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Five Beers Deep at the Union Station Sbarro

Illustration by Merritt Barnwell.

Right outside the Sbarro, near the bottom of the escalator in New Haven’s Union Station, tucked around a corner like a rarely-played side quest in a video game, is a sign from another universe. It says, “Buy 4 Beers, Get the 5th for a Penny.”

Now, I can imagine a universe in which I would order one beer at the Union Station Sbarro. A universe in which it’s a quarter past five, say, and my train home is delayed by yet another hour, and all I’m looking to do is numb the existential anguish of being an Amtrak customer. Then I might walk past Sbarro — a pizza chain that has gone bankrupt twice and is best known for its omnipresence in mall food courts — and think, “Huh, I guess they have beer.” And then, maybe if there was a two-for-one special, I could, under extreme duress, be convinced to order a second.

But five beers—again, at the Union Station Sbarro, a restaurant even more depressing than a regular Sbarro—is crazy. It is, in my view, the absolute saddest experience one could have in a train station, up to and including being struck by an actual train.

From the moment I learned of this special, I knew I could not die without trying it.

I finally got the chance one bone-chillingly cold MLK Day, when my friend Julia and I trekked all the way to the train station for that very purpose. I brought Julia for two reasons. One, because I needed a second person to carry on valiantly in case this stunt killed me. And two, because everyone should have a friend they immediately identify as the ideal partner for getting belligerent at a Sbarro, and Julia is that person for me.

Icicles spiked from dead tree trunks like an early 2000’s hairstyle. The temperature hit negative three. I was genuinely thrilled to reach the relative warmth and comfort of Sbarro. The walls were the bracing greenish-yellow of an overboiled egg yolk. At the counter, we immediately fucked up by ordering draft beers, which are apparently not subject to The Deal. The cashier—a no-nonsense guy, which must have been tough when confronted with two people as committed to nonsense as we were—eventually relented. In a transaction I still don’t fully understand, he charged me $16 for a solo cup full (and I mean full) of beer, with the understanding that the payment entitled me to three more refills and eventually a can or bottle for “free.” That was disappointing, since I really wanted to buy the fifth one with a ceremonial penny.

We sat at a table in the back corner. When I set my Allagash down it trembled and then spilled over the lip of the solo cup, pooling weakly on the marbled vinyl of the tabletop.

To my surprise we were not the only ones drinking in Sbarro. A balding Jason Statham–type sat down across from us and tucked into a slice of sausage pizza and two miniature bottles of red wine, one of which he poured into a plastic cup with “Miller Lite” written on its side. I heard a woman ask, “If I get a beer do I have to drink it right now?” Two women wearing pom-pom hats—one said “BRUINS” on it—sipped from solo cups.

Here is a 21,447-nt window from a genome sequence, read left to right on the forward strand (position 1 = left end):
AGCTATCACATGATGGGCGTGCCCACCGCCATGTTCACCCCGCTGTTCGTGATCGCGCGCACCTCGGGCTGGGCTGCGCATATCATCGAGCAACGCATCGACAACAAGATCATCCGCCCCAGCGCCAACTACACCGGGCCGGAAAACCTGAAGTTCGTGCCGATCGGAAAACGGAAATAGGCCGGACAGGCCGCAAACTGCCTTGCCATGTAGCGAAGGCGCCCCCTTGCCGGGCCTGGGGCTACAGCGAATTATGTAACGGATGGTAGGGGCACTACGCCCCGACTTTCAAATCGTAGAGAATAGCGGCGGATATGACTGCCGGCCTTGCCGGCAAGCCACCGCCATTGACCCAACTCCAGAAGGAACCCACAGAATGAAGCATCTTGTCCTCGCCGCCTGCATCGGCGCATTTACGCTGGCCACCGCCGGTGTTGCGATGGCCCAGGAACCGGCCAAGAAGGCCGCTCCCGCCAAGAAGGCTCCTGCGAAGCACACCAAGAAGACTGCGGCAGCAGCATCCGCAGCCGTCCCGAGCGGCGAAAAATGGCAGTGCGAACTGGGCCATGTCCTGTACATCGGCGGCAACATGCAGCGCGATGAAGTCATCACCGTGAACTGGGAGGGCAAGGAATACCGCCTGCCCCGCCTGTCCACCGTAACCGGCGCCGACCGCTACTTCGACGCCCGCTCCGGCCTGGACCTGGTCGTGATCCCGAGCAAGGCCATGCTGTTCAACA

At 5:42 everyone left except for us.

At 5:43 I mentioned I was “feeling it” and Julia called me a lightweight.

When we finished our second round we went back to the counter and discovered there had been a shift change. The new cashier, Oscar, was friendlier and younger, with arms coated in tattoos. We tried to explain what we had paid for, what we had received, and what we were still owed. We mostly failed, but somehow each ended up with the rest of our beers anyway: a Half-Full Pale Ale, a Blood Orange Pale Ale, a Shock Top Belgian White, a Modelo, a Two Hearted Ale, a Fat Tire Pale Ale, a Corona, and a Lagunitas 12th of Never Ale. Sbarro, I must say, has a shockingly extensive beer selection. I asked Oscar how often people do The Deal. “People do it a lot. Especially on Fridays,” he said. Then he sold Julia a slice of pizza that normally cost $6.50 for $4.

“It’s crazy when chains make deals with you,” Julia said as we sat down with our bounty. “Like, this Sbarro is so off-grid that they’re just like, ‘I’ll give you this for $2.50.’”

By now I thought I had a sense of the place: patrons came and went according to the rhythms of the train schedule, and plenty of them were down to indulge in a drink. What I didn’t see was anyone sticking around long enough to drink five beers. Most only stayed for twenty minutes.

Time passed. We drank our beers. A woman next to us asked how Julia’s Fat Tire was. I went to the bathroom, which smelled like candy and the memory of vomit. I heard the loudspeaker announce a train to Boston South Station, and I thought about how easily I could get on it and go home. I ate a slice of pizza soaked through with grease. I watched The Bachelor on the wall-mounted TV. And I talked to Julia: about food and sex and insecurities and our families. It turns out getting drunk at Sbarro isn’t that functionally different from getting drunk anywhere else.

Eventually the place started to clear out. “I hope they don’t close on us,” Julia said. “I want them to kick us out for drunk and disorderly conduct.”

At 9:48 a security guard sat down and asked what we were working on. “I’m writing a piece about getting drunk at Sbarro,” I said, and then we all tried to determine if The Deal was a good deal or not. He thought that it probably was. I finished my last beer at 9:50. We had been at Sbarro for more than four and a half hours. Shifts changed, customers came and went, but we stayed on. We might have scammed them. I’m not really sure.

— Mariah Kreutter is a junior in Berkeley College.

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